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Felix
post Sep 24 2012, 04:49 AM
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QUOTE(Montana @ Sep 23 2012, 10:56 PM) *
Does anyone know where you can buy a plate chiller that you can take apart, that will work for home brewing?


Big +1!
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Thorhale
post Sep 24 2012, 05:25 AM
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Yes + 1 here too. I would love to have a chiller that you could dissasemble. My plate chiller has become a PITA since I have no pump to circulate hot pbw For an hour but I have heard it does the trick.
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manplant
post Sep 24 2012, 07:59 PM
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Immersion chiller it is!
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Felix
post Sep 24 2012, 09:03 PM
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QUOTE(manplant @ Sep 24 2012, 08:59 PM) *
Immersion chiller it is!


Following on is a pretty bloated explanation of my point of view, the opinions are poorly researched by a madman! In other words, these are only my observations.

I think the question you want to ask the group, (Insert cautionary statement regarding opinion here), is as follows:

"I like to brew 'X' style(s), what would be the most efficient, cost effective, method of chilling my wort to pitching temperature?"

The variables, there are quite a few that I don't touch on however, would be IBU usage, are you bitter to the bone, think APA, do you enjoy the nose of hops, leaning toward the continental pilsners (my personal favorite), or are you a flavor junkie? The way you clean is more a matter of preference. Even if you think you're 'lazy', that would be a misnomer. You would likely be looking for a hands off effective cleaning regime, i.e., circulating 165* PBW through a plate chiller, or a soak of the immersion chiller. These methods would allow you to focus on another part of the brew day, family commitments or watching that sad display of the Pats coach getting in that ref's face.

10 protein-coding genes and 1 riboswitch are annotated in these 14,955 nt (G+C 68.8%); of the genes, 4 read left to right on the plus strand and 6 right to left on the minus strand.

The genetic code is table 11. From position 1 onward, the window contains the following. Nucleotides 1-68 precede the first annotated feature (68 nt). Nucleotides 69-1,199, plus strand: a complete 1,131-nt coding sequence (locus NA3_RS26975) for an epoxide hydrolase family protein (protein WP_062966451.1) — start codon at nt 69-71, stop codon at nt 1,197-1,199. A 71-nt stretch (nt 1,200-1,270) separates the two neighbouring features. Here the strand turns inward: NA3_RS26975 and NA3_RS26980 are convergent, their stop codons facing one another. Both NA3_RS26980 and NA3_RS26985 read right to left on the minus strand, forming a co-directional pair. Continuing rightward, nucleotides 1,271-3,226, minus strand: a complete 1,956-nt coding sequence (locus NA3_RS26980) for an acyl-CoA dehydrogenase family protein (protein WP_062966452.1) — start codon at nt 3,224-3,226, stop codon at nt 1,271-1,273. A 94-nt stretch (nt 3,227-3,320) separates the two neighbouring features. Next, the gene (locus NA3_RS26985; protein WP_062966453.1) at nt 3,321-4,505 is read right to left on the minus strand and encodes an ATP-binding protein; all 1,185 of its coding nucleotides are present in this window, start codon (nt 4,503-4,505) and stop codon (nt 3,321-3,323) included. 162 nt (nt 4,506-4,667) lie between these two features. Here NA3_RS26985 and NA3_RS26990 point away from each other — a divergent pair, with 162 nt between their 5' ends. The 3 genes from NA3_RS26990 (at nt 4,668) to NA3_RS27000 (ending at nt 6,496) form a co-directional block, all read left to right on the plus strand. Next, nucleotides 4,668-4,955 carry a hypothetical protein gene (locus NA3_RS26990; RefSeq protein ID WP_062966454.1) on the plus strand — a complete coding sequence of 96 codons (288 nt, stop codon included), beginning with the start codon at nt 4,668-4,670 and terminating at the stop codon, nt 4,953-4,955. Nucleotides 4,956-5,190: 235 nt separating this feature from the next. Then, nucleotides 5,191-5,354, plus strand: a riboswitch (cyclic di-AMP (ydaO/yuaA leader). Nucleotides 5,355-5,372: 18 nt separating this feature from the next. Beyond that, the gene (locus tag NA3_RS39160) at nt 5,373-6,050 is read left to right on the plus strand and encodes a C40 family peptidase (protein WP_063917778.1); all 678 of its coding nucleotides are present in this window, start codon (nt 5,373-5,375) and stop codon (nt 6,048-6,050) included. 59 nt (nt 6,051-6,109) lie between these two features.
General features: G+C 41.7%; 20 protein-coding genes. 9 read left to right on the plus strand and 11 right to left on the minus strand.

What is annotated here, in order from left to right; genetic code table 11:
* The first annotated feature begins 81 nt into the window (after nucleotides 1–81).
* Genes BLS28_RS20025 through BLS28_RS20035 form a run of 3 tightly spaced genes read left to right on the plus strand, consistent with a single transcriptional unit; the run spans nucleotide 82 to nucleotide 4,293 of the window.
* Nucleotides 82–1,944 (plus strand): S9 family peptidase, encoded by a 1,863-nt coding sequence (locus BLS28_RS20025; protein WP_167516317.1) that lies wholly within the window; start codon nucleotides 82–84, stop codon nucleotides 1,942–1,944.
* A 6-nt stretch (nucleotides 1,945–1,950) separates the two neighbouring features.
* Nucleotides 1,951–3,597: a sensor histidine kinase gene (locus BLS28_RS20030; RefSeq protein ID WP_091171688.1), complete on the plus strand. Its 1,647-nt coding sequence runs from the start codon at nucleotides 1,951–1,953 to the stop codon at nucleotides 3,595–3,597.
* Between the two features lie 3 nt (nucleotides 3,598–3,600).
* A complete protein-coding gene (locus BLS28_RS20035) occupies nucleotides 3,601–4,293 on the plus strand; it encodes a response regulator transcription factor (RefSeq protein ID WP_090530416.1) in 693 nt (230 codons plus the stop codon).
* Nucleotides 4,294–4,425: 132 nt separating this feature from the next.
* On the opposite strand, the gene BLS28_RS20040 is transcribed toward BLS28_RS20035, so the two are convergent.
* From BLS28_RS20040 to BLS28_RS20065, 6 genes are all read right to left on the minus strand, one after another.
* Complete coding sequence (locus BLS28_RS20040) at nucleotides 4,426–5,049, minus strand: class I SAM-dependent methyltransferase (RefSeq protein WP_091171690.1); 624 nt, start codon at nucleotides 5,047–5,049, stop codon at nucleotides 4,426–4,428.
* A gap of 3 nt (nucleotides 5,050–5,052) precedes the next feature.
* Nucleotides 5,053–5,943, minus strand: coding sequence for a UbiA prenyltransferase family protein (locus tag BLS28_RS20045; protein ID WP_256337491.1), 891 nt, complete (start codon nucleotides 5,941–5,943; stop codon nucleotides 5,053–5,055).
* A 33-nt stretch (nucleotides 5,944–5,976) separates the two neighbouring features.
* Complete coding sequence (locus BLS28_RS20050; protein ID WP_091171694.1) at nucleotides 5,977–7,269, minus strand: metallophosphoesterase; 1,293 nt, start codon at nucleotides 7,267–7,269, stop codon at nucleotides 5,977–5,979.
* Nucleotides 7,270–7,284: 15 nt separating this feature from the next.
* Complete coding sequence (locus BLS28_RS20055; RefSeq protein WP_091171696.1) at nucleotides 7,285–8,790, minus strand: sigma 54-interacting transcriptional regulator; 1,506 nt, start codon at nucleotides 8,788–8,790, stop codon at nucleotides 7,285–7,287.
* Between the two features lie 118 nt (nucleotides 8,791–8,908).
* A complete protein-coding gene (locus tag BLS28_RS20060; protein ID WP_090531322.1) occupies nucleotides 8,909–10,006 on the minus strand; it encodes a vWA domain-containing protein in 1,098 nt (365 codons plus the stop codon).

Good luck!

This post has been edited by Felix: Sep 24 2012, 09:06 PM
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manplant
post Sep 24 2012, 09:20 PM
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Good ideas. That hits the nail on the head. Im an analytical guy, but Im making 15 gallons at a time for a reason. I want a simple mistake proof process that will get the wort from boil to pitch in less than 30 min.